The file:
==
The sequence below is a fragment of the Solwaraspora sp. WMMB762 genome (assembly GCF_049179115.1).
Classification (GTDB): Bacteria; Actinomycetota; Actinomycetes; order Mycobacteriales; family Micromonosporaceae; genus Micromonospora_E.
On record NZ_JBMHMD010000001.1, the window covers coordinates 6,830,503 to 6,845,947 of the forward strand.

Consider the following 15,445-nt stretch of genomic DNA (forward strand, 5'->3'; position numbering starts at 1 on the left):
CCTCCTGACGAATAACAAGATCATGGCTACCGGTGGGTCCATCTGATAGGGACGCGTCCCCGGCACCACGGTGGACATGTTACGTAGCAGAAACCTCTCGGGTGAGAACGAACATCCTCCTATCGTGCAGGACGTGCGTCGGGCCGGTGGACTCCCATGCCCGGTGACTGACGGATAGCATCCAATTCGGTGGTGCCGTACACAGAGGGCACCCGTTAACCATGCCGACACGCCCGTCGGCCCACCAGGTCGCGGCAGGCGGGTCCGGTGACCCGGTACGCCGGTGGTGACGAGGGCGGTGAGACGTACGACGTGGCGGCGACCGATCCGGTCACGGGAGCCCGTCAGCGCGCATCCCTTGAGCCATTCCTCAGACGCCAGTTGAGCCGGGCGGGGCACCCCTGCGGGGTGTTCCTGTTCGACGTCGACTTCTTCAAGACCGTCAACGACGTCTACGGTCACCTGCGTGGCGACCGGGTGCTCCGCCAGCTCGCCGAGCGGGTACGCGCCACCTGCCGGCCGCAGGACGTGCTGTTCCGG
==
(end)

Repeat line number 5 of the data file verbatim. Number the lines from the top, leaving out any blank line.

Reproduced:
CCTCCTGACGAATAACAAGATCATGGCTACCGGTGGGTCCATCTGATAGGGACGCGTCCCCGGCACCACGGTGGACATGTTACGTAGCAGAAACCTCTCGGGTGAGAACGAACATCCTCCTATCGTGCAGGACGTGCGTCGGGCCGGTGGACTCCCATGCCCGGTGACTGACGGATAGCATCCAATTCGGTGGTGCCGTACACAGAGGGCACCCGTTAACCATGCCGACACGCCCGTCGGCCCACCAGGTCGCGGCAGGCGGGTCCGGTGACCCGGTACGCCGGTGGTGACGAGGGCGGTGAGACGTACGACGTGGCGGCGACCGATCCGGTCACGGGAGCCCGTCAGCGCGCATCCCTTGAGCCATTCCTCAGACGCCAGTTGAGCCGGGCGGGGCACCCCTGCGGGGTGTTCCTGTTCGACGTCGACTTCTTCAAGACCGTCAACGACGTCTACGGTCACCTGCGTGGCGACCGGGTGCTCCGCCAGCTCGCCGAGCGGGTACGCGCCACCTGCCGGCCGCAGGACGTGCTGTTCCGG